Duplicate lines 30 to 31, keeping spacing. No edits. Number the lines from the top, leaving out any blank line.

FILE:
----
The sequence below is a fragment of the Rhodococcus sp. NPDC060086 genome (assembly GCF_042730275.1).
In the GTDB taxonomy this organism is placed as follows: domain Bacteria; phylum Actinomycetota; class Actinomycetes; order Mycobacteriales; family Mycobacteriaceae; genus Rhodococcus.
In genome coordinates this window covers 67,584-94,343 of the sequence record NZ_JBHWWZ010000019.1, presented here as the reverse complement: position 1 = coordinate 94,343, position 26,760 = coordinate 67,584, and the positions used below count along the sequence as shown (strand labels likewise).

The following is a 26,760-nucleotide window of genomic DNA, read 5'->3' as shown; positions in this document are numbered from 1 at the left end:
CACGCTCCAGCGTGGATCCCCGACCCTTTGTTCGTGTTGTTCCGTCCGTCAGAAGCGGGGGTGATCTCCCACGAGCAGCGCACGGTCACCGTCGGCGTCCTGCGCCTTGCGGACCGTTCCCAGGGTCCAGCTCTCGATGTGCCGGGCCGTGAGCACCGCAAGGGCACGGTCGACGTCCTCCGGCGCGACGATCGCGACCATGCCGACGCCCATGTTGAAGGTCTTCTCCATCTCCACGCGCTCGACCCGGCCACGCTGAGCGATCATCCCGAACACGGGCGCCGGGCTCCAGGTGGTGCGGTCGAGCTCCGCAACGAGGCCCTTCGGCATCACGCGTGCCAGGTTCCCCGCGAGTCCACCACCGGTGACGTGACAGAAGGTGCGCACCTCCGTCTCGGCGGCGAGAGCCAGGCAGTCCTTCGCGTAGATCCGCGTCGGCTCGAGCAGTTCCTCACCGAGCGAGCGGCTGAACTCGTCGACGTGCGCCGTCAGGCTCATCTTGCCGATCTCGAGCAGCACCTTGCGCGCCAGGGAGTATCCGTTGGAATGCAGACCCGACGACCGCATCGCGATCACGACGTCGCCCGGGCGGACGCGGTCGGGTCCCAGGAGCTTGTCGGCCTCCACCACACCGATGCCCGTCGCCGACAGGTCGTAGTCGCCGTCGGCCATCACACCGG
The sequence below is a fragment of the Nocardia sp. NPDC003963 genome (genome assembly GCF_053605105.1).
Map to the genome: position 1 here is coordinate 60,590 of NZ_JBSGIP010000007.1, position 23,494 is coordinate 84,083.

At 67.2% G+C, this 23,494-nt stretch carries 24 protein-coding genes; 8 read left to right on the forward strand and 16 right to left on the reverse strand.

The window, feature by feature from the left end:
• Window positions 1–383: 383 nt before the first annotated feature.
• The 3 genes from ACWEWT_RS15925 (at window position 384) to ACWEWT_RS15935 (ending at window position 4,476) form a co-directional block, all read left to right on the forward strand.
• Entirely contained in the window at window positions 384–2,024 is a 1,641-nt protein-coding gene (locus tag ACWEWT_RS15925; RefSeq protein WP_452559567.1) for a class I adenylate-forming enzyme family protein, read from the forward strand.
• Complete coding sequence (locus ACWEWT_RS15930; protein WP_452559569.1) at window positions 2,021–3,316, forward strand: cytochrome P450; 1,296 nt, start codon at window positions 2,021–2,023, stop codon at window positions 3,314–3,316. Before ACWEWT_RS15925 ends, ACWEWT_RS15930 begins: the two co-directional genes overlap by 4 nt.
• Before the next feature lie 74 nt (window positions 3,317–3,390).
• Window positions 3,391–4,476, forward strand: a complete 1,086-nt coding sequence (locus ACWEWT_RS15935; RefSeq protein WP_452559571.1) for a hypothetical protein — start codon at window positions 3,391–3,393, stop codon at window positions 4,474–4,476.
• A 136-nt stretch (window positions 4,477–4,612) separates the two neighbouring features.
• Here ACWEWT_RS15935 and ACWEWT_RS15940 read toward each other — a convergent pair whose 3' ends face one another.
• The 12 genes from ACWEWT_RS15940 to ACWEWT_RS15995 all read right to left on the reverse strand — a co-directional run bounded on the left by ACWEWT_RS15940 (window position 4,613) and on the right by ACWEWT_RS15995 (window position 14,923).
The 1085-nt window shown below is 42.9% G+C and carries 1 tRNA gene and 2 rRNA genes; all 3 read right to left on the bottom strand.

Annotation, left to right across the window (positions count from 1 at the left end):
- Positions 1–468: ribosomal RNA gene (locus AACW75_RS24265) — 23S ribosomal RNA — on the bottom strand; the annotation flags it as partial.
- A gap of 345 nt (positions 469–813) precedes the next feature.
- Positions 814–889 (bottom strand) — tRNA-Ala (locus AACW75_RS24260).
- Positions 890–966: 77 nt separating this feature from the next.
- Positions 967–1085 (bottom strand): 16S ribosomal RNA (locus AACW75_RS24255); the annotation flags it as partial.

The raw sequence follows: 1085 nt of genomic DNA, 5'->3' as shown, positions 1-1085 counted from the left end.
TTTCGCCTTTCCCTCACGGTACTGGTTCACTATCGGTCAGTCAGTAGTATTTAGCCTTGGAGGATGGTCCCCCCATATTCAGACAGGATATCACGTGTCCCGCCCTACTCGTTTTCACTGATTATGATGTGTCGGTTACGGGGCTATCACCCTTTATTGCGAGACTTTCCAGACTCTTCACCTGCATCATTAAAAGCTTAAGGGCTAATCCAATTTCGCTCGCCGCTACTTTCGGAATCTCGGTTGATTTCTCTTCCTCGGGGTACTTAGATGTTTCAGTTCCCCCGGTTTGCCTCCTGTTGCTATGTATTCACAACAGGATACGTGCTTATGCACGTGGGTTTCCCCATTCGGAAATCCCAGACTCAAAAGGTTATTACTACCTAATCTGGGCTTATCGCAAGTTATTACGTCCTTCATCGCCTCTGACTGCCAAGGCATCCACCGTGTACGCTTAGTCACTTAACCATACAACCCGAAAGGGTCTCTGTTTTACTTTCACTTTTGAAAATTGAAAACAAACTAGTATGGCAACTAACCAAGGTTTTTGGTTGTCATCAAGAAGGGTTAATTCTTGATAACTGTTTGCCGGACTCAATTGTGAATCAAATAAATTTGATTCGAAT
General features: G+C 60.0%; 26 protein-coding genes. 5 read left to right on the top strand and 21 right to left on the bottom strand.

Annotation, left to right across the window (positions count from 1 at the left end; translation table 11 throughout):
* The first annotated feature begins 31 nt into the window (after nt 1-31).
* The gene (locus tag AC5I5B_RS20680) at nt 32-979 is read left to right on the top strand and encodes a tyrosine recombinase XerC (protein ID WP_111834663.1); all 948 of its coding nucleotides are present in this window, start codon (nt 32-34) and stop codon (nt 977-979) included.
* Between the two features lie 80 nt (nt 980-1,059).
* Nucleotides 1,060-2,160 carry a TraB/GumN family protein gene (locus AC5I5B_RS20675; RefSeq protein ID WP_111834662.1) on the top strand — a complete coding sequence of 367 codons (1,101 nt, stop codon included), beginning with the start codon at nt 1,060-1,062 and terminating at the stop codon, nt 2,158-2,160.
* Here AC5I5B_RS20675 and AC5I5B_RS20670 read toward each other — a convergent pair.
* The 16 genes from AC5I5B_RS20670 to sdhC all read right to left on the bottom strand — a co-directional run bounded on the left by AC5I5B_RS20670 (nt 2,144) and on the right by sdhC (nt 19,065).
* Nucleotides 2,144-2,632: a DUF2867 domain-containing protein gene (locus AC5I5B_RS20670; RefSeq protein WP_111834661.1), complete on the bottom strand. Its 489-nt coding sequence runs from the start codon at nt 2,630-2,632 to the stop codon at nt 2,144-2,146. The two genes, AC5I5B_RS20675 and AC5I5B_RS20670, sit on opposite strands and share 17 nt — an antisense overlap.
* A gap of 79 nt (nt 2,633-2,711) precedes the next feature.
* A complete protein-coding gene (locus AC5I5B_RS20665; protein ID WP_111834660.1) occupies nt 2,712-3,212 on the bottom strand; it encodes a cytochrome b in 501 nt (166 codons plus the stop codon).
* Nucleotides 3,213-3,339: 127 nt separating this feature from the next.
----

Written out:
* The first annotated feature begins 31 nt into the window (after nt 1-31).
* The gene (locus tag AC5I5B_RS20680) at nt 32-979 is read left to right on the top strand and encodes a tyrosine recombinase XerC (protein ID WP_111834663.1); all 948 of its coding nucleotides are present in this window, start codon (nt 32-34) and stop codon (nt 977-979) included.